Today I made a Facebook post–– my first overtly political Facebook post–– that read:
“Today I hand glued 7 stamps with Gandhi’s face on them onto a makeshift envelope. I handed it to the man behind the open-air counter at the dusty postoffice. We spoke in short Hindi sentences, “I’m a student,” “50 rupees,” “how many?”–– the usual.
Then he looked at me, then down at my ballot, and then right in my eye and said in plain, slow, clear English: “Are you voting for Donald Trump?” My friends and I laughed as if it was still the joke it was a year ago, and said no, and he agreed to send our ballots.
This election matters to the world, reaching far beyond the United States where we have this insane privilege of getting to participate and influence this moment. I can’t go a day here without being reminded of the the imperfections of our Democratic system and yet also that desperate importance of my participation in it.
Thank you to all my friends who have put so much passion and work into making voting more accessible–– both at Georgetown and in North Carolina–– and for reminding me to vote even from across the world. You all inspire me everyday.
Oh, and in case you were curious what was in that ballot, you can bet your a$$ that #imwithher. (and Roy Cooper too).”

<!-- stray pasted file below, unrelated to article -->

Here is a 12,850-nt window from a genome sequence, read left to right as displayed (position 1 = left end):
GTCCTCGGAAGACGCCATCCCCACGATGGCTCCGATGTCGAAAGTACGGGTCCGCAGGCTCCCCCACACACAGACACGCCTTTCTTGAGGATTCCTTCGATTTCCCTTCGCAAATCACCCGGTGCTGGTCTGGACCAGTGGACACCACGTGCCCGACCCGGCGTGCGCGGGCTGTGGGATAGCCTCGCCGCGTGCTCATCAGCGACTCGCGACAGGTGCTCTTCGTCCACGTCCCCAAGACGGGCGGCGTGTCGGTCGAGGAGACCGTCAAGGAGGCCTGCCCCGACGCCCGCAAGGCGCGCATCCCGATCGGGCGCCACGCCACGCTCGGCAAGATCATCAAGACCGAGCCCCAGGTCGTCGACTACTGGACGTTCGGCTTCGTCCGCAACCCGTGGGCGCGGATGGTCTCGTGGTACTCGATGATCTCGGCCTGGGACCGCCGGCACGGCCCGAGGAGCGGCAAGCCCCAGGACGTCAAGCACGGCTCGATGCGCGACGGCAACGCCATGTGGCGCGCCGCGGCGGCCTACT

I’ve begun to receive amazing feedback, by which I’m very flattered, although I longed for a platform which would allow me to elaborate more on my political experience during this election in India.
This is a lengthy and imperfect and largely unedited teasing out of that post. Proceed with caution.
The entire process of voting here has been miraculous. Leaving a country which prides its self on being a beacon of freedom and democracy only to be welcomed by the largest democracy on the planet with substantially high voter turn out. I live in a somewhat rural and incredibly religiously conservative city in Uttar Pradesh, a state with high rates of illiteracy, poverty, and pollution. I came from Washington DC. I don’t need to describe the political climate of Washington DC. In fact, just about the only thing these two cities have in common at face value is their literal climate: disgustingly humid.
Coming to Varanasi at first felt like a political oasis, with scarce wifi and no eager Georgetown Students arguing with me about such and such amendment and so and so’s new policy on such and such crisis. That statement seems terribly insensitive but during this election cycle, my psyche needed a break from it all. But then I started talking to people.
Quickly, if not instantly, upon declaring my American nationality to my new friends, acquaintances, and even strangers, I was greeted with a slew of “How is Trump?” “Who will you vote for?” “I’m scared?” “Do you know you need to vote?” “How can you vote from here?” and the list goes on and on. As it turns out, the Varanasi population is incredibly up to date on the United States presidential Election. It also, to no one’s great surprise, turns out that they (in my personal conversations) unanimously back Hillary Clinton. Everyone from the Rickshaw walas to my fellow University students at the elite Banaras Hindu University are quick to say that she is a “Smart Lady” and then the proceed to not have English words to describe their sentiments towards the other leading political candidate.